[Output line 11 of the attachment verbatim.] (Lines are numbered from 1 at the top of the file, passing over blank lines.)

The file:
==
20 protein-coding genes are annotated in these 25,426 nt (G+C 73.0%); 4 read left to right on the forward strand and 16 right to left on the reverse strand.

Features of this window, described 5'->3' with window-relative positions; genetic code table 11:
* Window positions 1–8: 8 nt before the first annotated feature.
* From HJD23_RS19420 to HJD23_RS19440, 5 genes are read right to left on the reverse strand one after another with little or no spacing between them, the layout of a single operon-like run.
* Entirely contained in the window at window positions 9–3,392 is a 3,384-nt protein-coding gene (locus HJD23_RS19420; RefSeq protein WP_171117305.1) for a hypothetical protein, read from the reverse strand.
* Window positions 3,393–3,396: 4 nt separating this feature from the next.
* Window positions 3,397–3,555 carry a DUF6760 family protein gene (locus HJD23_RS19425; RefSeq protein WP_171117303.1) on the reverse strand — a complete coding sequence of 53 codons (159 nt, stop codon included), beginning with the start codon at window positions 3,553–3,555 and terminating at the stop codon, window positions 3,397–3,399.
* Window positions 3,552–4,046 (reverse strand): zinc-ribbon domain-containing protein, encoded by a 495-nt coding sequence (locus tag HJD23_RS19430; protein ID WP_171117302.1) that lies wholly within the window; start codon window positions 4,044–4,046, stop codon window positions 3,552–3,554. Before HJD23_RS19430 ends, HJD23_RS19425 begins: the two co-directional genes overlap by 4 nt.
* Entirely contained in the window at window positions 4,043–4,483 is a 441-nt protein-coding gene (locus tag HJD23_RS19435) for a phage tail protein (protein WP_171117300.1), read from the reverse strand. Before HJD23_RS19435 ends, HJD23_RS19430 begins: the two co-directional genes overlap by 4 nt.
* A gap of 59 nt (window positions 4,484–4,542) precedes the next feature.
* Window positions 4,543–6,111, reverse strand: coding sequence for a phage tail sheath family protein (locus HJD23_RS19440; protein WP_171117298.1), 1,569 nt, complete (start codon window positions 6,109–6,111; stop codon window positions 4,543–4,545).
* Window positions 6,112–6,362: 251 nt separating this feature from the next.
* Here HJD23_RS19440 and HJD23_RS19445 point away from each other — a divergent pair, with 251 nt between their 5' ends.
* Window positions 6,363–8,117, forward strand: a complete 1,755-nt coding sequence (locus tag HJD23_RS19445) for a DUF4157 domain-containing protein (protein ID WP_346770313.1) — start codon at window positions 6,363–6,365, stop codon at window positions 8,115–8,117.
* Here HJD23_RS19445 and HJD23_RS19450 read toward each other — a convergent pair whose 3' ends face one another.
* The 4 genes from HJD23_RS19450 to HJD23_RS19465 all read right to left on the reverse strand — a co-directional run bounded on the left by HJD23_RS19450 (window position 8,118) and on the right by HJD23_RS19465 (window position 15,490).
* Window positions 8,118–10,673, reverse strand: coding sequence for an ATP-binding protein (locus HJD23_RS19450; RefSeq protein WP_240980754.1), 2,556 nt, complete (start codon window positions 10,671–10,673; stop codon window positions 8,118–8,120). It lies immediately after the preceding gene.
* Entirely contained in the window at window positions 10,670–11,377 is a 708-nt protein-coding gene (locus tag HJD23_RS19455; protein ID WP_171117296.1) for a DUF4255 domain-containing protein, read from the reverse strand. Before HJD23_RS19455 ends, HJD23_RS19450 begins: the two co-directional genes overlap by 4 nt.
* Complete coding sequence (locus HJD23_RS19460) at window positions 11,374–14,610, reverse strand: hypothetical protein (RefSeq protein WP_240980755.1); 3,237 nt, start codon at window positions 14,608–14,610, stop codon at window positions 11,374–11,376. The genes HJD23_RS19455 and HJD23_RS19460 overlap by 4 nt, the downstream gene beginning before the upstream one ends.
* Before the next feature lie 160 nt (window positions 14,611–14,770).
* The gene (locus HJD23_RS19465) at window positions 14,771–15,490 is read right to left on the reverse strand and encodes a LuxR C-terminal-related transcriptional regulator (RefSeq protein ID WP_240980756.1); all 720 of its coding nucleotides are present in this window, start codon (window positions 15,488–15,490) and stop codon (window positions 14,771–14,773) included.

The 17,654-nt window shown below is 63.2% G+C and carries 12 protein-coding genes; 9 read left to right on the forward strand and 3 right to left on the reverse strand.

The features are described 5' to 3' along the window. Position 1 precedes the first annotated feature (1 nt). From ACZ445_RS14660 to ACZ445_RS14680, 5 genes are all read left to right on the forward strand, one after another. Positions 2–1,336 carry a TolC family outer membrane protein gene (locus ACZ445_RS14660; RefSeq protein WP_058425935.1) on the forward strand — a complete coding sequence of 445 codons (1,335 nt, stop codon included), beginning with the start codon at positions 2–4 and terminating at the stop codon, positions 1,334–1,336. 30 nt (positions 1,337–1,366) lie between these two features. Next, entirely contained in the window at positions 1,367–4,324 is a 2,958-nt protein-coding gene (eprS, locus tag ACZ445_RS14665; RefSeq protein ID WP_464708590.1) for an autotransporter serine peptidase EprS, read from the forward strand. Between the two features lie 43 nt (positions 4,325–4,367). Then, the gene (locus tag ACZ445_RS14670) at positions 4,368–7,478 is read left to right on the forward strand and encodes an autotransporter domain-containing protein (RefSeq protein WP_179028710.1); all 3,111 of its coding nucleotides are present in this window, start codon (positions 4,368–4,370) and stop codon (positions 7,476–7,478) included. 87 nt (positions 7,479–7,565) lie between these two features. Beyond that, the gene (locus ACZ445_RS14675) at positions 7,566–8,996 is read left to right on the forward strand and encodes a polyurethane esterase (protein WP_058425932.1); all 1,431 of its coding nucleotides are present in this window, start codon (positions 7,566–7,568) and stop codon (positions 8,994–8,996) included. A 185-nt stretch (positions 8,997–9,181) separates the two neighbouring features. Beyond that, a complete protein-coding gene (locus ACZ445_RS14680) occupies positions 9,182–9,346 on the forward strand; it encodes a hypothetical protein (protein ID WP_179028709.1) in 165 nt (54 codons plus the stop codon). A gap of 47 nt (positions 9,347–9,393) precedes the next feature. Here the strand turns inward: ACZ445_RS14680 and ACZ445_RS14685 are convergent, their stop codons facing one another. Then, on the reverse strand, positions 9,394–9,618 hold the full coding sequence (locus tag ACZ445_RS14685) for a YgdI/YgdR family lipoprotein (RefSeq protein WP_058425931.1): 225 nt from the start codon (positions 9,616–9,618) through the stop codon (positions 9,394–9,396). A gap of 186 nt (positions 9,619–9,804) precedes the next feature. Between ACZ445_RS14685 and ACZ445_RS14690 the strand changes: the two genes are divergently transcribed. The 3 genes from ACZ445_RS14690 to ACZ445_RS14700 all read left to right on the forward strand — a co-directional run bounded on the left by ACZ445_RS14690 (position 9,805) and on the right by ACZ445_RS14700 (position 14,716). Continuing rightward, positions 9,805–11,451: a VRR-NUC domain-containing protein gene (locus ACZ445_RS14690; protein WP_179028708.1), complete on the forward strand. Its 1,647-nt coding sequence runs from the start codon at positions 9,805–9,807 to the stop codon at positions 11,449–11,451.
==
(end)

* Window positions 4,543–6,111, reverse strand: coding sequence for a phage tail sheath family protein (locus HJD23_RS19440; protein WP_171117298.1), 1,569 nt, complete (start codon window positions 6,109–6,111; stop codon window positions 4,543–4,545).